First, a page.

I know what you mean by the photographs. My dad was a photographer among other things, and we had a huge dresser drawer stuffed with loose photos. Some of the photos that fascinated me the most are the ones he took when he was at war. Some of them were stamped on the back, "DECLASSIFIED. RELEASED BY THE DEPT. OF WAR."

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          • #6
            The old photograph that I find the most interesting is of my Great Great Great Grandmother. It is taken probably in 1880. It is interesting in that the photographic process has been enhanced by touching up. The photograph has caught the general outline of my relative. However all of the finer details are actually painted or drawn in. The very solid table becomes less so as you look down the legs. The feet of legs are nothing more than rough brush strokes that you can see the back ground through.

            Your photographs referring to being release by the Department of War would create an interesting trail of research in themselves. It would be interesting to try and find what they depict and whether they were declassified during or after the war in question.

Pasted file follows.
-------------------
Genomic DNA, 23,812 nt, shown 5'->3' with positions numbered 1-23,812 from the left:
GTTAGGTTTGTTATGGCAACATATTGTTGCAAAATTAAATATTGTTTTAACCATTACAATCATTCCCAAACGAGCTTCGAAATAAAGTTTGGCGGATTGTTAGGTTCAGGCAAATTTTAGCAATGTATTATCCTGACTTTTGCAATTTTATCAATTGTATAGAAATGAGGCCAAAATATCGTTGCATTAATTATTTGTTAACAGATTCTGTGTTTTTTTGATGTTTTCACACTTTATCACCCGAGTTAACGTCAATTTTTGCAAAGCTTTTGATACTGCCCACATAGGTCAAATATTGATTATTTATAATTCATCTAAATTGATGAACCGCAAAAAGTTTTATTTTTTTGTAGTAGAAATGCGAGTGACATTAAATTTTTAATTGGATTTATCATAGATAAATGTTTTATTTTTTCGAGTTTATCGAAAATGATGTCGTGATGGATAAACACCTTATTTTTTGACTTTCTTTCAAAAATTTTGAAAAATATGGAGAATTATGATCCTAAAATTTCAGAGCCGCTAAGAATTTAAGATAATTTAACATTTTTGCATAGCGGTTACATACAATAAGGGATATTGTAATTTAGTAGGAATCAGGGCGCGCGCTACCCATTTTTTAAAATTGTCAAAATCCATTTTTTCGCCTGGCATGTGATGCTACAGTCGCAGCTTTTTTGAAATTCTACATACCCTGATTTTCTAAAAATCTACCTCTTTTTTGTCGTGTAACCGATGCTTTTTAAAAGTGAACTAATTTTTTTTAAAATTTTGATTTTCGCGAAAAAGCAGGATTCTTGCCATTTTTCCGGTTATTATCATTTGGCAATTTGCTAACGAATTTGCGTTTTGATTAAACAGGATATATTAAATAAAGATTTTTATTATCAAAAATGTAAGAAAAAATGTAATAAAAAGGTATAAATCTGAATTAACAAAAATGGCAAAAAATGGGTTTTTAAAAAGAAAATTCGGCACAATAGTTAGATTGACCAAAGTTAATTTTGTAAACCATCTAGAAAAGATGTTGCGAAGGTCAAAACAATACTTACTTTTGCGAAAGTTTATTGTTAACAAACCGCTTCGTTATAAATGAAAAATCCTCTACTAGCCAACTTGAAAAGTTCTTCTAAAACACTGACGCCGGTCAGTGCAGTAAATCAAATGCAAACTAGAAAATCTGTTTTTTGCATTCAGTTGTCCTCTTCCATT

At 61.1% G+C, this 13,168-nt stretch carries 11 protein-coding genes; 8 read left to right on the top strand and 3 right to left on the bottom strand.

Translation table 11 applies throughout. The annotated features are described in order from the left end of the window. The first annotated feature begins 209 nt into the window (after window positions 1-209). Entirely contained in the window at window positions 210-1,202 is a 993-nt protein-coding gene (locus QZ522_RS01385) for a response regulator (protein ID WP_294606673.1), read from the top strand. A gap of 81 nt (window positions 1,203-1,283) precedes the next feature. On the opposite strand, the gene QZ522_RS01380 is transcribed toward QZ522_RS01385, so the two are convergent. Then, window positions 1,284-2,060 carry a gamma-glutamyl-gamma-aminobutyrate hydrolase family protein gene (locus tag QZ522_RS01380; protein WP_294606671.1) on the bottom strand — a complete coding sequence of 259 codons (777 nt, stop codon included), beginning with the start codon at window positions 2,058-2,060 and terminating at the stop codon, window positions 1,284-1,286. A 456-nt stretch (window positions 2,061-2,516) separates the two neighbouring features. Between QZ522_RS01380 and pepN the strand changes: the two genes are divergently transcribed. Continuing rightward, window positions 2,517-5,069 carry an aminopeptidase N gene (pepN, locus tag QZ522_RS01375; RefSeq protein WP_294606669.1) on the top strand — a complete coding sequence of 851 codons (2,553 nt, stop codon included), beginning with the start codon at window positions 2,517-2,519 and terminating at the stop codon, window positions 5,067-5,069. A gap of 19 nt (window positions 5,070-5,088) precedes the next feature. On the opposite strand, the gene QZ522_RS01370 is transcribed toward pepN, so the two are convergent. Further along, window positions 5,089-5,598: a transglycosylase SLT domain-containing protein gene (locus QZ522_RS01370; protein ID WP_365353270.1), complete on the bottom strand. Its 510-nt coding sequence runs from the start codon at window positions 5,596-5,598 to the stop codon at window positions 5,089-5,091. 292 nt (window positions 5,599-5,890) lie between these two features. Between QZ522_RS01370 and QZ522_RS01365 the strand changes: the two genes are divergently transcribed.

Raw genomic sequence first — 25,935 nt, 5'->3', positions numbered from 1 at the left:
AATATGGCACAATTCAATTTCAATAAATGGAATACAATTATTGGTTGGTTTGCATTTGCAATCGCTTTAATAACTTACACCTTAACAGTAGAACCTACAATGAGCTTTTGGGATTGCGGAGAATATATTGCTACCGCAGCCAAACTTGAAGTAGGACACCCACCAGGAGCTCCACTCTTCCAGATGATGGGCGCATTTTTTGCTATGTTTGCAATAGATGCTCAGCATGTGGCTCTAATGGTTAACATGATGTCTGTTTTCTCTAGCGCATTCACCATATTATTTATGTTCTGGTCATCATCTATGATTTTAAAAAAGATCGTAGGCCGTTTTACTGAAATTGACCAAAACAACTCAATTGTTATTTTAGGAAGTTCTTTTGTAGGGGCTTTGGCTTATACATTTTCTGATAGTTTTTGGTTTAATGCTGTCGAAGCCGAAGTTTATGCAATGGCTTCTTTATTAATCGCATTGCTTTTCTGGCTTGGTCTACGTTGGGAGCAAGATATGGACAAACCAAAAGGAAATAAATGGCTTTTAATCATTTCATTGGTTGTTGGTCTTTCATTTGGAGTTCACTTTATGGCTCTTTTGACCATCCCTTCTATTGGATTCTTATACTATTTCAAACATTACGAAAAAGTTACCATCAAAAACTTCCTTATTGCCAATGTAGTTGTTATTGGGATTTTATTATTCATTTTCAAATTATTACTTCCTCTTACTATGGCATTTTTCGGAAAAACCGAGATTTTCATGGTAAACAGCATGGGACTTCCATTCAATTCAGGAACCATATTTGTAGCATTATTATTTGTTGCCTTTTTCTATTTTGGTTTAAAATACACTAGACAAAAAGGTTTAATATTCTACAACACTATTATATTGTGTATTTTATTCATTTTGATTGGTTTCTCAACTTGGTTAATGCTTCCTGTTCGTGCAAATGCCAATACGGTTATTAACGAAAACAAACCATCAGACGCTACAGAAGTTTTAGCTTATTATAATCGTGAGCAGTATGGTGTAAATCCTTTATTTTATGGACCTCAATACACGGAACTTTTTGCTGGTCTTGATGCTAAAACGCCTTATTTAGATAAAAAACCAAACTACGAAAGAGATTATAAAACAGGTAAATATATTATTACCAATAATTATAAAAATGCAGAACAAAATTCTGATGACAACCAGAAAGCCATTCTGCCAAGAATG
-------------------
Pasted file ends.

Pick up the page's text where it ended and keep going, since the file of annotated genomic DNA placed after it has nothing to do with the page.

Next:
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            • #7
              The photos would have been declassified either during or immediately following the war. Though my father is living, i unfortunately can't talk to him about it. Clearly, by the medals he received, he had something to do with changing history (this according to other veterans). I have searched on the internet to try to find records of his career, but there was nothing online. The next step for me would be to use the Freedom of Information Act and to write to various agencies; a very long process. His wife began a biography of his life, which i have not seen. She, fortunately, can get him to talk about things he won't say to me. I know the project got stalled.... i keep encouraging her to continue.